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Scientists have found a cosmic supermom. It's a galaxy that gives births to more stars in a day than ours does in a year.

Astronomers used NASA's Chandra X-Ray telescope to spot this distant galaxy creating about 740 new stars a year. By comparison, our Milky Way galaxy spawns about one new star each year.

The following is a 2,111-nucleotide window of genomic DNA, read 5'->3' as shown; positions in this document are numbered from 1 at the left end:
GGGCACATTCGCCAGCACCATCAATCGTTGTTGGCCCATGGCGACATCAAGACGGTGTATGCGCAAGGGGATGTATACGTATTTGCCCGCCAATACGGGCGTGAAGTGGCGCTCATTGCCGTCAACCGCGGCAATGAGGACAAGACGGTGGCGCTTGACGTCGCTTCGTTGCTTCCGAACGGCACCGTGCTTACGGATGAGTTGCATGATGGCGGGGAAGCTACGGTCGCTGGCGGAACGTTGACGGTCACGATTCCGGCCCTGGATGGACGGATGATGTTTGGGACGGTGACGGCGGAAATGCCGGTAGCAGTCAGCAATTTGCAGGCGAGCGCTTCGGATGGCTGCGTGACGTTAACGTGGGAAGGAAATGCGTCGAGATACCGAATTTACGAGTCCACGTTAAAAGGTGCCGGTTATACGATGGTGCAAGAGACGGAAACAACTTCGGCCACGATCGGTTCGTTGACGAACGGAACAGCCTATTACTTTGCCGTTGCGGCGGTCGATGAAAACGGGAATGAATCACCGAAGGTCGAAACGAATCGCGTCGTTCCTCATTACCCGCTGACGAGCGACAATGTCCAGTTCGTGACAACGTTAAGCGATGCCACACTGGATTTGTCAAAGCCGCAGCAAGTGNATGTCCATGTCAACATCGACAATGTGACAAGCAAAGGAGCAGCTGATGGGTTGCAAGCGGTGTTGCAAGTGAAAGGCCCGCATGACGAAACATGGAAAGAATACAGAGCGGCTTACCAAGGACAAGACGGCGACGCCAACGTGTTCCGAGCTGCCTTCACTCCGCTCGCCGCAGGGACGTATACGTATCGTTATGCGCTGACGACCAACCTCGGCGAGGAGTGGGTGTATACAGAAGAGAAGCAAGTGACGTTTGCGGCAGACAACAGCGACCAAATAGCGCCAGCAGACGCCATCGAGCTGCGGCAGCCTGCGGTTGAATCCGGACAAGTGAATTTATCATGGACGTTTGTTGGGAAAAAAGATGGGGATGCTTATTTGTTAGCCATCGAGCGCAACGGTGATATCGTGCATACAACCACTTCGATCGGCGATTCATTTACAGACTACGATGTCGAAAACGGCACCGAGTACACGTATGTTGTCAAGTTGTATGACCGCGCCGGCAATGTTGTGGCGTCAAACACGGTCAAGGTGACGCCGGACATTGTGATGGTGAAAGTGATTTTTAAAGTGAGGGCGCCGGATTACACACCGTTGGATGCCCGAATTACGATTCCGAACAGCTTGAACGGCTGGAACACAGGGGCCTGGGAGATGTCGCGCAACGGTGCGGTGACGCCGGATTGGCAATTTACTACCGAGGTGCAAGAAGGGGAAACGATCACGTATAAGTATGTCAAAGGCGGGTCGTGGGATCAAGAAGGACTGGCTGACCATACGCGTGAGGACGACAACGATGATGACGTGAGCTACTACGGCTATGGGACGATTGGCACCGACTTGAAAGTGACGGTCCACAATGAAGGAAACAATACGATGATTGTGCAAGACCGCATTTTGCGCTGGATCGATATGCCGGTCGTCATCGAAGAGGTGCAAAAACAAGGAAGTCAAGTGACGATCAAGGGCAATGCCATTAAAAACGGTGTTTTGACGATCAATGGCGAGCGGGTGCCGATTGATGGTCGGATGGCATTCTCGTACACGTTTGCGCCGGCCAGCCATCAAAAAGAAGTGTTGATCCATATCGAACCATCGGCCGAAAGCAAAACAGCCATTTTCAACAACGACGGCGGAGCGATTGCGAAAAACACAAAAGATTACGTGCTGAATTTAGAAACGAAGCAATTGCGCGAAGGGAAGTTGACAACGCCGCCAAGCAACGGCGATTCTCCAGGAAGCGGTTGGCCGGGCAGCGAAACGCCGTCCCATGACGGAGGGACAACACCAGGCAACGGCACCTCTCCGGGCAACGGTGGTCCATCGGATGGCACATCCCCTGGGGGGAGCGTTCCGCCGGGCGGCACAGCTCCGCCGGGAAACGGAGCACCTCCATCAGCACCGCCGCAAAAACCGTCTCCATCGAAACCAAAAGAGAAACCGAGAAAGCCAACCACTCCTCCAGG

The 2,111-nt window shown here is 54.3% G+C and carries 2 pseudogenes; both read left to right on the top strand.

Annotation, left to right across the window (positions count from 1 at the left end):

This new galaxy located is about 5.7 billion light years away. It is in the center of a recently discovered cluster of galaxies called the Phoenix cluster that give the brightest X-ray glow astronomers have seen.

MIT astronomer Michael McDonald says the galaxy is strange in another way. It's about 6 billion years old and this type of galaxy normally doesn't birth stars at that advanced age.

The finding was reported Wednesday in the journal Nature.